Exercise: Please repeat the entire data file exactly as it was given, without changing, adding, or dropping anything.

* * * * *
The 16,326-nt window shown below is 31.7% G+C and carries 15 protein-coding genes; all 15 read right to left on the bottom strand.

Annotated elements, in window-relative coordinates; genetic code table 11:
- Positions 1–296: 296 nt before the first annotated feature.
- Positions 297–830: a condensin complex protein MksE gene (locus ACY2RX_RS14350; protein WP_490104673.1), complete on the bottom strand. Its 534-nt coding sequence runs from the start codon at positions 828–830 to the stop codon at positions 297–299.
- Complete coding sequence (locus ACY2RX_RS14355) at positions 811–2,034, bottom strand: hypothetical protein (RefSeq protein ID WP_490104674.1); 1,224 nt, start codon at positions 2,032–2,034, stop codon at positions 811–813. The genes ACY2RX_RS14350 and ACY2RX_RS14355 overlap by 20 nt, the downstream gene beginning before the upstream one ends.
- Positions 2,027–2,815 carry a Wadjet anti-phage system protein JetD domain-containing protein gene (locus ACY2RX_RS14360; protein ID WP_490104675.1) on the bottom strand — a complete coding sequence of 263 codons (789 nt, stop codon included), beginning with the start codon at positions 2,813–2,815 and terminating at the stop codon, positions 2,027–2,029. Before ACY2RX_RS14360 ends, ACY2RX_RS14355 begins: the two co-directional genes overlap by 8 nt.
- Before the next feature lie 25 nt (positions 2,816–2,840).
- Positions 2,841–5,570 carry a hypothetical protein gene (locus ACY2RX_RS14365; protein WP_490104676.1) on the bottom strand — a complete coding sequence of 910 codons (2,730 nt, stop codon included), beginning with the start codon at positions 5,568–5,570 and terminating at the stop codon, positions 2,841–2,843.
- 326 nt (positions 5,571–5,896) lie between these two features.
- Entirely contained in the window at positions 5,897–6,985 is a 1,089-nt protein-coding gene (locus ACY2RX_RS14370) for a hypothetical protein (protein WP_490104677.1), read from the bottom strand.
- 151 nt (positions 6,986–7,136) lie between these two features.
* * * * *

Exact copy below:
The 16,326-nt window shown below is 31.7% G+C and carries 15 protein-coding genes; all 15 read right to left on the bottom strand.

Annotated elements, in window-relative coordinates; genetic code table 11:
- Positions 1–296: 296 nt before the first annotated feature.
- Positions 297–830: a condensin complex protein MksE gene (locus ACY2RX_RS14350; protein WP_490104673.1), complete on the bottom strand. Its 534-nt coding sequence runs from the start codon at positions 828–830 to the stop codon at positions 297–299.
- Complete coding sequence (locus ACY2RX_RS14355) at positions 811–2,034, bottom strand: hypothetical protein (RefSeq protein ID WP_490104674.1); 1,224 nt, start codon at positions 2,032–2,034, stop codon at positions 811–813. The genes ACY2RX_RS14350 and ACY2RX_RS14355 overlap by 20 nt, the downstream gene beginning before the upstream one ends.
- Positions 2,027–2,815 carry a Wadjet anti-phage system protein JetD domain-containing protein gene (locus ACY2RX_RS14360; protein ID WP_490104675.1) on the bottom strand — a complete coding sequence of 263 codons (789 nt, stop codon included), beginning with the start codon at positions 2,813–2,815 and terminating at the stop codon, positions 2,027–2,029. Before ACY2RX_RS14360 ends, ACY2RX_RS14355 begins: the two co-directional genes overlap by 8 nt.
- Before the next feature lie 25 nt (positions 2,816–2,840).
- Positions 2,841–5,570 carry a hypothetical protein gene (locus ACY2RX_RS14365; protein WP_490104676.1) on the bottom strand — a complete coding sequence of 910 codons (2,730 nt, stop codon included), beginning with the start codon at positions 5,568–5,570 and terminating at the stop codon, positions 2,841–2,843.
- 326 nt (positions 5,571–5,896) lie between these two features.
- Entirely contained in the window at positions 5,897–6,985 is a 1,089-nt protein-coding gene (locus ACY2RX_RS14370) for a hypothetical protein (protein WP_490104677.1), read from the bottom strand.
- 151 nt (positions 6,986–7,136) lie between these two features.